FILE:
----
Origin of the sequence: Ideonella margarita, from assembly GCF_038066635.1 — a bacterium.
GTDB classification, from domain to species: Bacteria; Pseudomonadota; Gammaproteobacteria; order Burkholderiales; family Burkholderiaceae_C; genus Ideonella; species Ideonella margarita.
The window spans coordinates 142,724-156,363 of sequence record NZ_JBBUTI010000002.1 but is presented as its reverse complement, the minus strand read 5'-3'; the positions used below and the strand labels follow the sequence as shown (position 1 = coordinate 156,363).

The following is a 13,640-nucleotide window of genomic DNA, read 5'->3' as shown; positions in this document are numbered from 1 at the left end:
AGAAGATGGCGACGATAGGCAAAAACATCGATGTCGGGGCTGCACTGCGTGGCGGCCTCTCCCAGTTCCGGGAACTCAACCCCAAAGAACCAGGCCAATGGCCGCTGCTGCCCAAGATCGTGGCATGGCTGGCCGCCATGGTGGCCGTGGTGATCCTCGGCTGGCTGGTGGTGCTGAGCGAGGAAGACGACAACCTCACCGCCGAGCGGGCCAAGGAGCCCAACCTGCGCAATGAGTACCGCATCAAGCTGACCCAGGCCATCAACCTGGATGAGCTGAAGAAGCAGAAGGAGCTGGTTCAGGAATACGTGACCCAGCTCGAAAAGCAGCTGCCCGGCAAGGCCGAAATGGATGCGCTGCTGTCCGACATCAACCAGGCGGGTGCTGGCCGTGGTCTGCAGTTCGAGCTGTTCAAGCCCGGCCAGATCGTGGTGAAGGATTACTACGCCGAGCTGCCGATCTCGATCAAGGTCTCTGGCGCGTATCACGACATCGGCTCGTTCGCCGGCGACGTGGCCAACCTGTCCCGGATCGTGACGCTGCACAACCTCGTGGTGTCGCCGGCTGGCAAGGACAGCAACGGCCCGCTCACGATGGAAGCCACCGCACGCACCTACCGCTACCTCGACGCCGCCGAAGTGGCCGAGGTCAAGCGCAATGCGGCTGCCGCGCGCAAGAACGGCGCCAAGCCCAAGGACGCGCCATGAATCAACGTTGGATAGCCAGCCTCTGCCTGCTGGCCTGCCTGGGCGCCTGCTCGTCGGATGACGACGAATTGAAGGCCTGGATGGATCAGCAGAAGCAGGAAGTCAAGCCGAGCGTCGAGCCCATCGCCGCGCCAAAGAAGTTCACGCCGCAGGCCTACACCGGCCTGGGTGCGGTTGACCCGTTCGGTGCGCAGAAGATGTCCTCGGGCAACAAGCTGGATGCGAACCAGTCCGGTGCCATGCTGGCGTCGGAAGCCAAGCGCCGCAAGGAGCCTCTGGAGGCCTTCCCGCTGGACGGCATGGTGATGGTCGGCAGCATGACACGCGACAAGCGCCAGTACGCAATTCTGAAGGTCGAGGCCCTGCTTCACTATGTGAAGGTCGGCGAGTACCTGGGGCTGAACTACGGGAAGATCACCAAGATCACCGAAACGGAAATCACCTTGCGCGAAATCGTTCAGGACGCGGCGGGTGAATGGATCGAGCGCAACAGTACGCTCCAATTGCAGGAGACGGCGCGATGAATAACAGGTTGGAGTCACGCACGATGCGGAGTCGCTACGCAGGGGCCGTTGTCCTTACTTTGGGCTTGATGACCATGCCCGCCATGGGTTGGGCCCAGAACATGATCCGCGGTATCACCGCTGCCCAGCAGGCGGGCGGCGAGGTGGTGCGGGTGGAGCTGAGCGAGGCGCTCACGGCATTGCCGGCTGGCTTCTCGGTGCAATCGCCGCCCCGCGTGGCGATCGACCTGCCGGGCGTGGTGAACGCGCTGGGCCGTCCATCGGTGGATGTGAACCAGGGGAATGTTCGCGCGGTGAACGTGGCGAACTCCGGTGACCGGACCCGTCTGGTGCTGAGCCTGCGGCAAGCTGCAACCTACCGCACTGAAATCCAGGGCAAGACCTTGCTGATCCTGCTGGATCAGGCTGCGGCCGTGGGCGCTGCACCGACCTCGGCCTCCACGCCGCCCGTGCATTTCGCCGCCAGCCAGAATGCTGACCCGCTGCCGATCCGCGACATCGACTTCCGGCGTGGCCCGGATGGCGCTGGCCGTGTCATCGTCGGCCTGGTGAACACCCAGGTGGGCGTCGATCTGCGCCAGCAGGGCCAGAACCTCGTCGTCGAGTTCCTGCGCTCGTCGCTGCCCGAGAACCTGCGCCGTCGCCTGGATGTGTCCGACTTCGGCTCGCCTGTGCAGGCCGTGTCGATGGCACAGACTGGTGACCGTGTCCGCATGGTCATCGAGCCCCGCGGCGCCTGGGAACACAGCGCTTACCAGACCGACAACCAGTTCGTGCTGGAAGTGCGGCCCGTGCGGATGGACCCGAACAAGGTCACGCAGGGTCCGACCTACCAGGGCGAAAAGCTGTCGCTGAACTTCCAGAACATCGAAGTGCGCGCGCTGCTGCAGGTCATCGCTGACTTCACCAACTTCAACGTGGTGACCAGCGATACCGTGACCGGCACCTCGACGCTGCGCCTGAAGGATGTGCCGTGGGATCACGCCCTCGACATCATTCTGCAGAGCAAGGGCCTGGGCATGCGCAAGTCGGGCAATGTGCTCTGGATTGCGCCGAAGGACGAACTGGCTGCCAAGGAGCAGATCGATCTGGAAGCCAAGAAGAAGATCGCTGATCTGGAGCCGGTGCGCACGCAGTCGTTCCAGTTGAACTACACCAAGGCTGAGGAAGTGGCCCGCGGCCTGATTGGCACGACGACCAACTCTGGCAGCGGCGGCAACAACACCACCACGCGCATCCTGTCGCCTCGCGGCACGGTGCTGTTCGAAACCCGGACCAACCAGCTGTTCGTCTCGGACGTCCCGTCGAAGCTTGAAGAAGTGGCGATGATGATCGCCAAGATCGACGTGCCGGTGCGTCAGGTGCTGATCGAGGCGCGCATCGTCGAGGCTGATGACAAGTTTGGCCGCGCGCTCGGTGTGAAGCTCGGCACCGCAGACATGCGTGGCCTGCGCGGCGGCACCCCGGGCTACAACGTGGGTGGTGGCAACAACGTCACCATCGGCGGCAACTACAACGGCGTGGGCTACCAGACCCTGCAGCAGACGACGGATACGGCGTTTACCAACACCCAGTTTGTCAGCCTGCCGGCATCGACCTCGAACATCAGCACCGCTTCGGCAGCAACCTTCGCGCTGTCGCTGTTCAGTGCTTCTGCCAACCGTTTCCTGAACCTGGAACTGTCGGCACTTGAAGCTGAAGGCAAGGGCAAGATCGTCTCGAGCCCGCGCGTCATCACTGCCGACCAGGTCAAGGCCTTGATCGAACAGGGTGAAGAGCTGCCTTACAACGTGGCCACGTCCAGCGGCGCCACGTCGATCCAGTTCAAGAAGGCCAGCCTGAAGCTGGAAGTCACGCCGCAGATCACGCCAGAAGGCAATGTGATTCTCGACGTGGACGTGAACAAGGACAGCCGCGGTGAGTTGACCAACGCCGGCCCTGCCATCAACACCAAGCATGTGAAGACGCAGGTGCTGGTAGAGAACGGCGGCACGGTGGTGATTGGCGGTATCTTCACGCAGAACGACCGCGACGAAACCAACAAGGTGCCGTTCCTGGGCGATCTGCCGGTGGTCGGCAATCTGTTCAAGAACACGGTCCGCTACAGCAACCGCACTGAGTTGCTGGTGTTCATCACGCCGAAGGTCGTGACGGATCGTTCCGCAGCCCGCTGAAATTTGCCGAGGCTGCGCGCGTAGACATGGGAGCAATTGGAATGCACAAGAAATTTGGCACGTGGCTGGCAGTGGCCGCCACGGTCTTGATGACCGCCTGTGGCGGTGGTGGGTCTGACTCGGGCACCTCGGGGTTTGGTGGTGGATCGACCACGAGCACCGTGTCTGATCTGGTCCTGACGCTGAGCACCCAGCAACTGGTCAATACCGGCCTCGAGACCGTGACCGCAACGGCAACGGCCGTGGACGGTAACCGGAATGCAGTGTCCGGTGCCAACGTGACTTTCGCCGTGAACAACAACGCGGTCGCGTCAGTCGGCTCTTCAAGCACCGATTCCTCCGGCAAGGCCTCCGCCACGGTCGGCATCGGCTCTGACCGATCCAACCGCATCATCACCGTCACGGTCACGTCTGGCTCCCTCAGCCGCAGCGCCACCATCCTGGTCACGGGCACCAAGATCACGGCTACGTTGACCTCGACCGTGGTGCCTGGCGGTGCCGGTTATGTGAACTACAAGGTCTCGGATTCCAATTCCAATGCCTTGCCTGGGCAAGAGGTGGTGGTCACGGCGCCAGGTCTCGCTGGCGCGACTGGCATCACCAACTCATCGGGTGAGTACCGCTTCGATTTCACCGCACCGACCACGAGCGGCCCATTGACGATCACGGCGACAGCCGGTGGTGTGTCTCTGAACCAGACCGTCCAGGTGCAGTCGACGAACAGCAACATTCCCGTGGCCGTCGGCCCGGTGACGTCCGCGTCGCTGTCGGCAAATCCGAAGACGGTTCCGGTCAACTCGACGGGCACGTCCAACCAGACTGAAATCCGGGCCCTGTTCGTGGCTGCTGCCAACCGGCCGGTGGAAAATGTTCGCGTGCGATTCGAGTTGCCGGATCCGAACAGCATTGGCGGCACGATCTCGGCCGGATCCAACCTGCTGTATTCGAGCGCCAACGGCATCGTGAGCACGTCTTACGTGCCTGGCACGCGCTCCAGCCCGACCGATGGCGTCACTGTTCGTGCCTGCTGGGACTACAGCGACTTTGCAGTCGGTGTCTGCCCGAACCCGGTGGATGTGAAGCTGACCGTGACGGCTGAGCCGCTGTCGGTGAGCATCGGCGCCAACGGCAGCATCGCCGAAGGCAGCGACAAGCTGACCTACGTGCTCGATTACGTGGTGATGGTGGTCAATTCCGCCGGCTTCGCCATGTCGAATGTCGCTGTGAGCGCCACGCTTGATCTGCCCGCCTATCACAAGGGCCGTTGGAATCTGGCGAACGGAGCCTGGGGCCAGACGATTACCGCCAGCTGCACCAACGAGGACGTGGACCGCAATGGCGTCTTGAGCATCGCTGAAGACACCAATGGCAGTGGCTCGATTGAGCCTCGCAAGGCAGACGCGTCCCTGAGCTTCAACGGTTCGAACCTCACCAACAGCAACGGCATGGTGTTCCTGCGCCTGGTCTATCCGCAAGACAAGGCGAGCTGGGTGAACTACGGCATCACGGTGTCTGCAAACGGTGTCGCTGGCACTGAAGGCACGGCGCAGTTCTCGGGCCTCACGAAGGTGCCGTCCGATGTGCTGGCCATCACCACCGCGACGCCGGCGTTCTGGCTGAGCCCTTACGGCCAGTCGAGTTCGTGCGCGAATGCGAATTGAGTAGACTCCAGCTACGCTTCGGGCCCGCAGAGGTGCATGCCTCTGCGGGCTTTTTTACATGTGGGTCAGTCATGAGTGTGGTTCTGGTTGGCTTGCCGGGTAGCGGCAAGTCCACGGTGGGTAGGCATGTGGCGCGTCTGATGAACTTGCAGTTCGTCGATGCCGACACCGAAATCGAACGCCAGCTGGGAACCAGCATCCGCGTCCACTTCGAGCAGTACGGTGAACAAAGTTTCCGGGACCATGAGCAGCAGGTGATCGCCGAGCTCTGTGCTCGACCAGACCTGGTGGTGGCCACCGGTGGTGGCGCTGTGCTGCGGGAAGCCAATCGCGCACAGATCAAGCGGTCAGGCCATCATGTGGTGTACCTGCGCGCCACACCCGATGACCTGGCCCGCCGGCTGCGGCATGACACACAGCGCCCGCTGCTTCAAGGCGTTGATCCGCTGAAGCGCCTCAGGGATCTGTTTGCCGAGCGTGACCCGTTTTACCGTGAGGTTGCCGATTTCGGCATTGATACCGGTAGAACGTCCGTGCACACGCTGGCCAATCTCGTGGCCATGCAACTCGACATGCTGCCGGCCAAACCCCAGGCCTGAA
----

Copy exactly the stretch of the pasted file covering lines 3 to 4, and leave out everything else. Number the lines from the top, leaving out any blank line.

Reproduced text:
The window spans coordinates 142,724-156,363 of sequence record NZ_JBBUTI010000002.1 but is presented as its reverse complement, the minus strand read 5'-3'; the positions used below and the strand labels follow the sequence as shown (position 1 = coordinate 156,363).

The following is a 13,640-nucleotide window of genomic DNA, read 5'->3' as shown; positions in this document are numbered from 1 at the left end: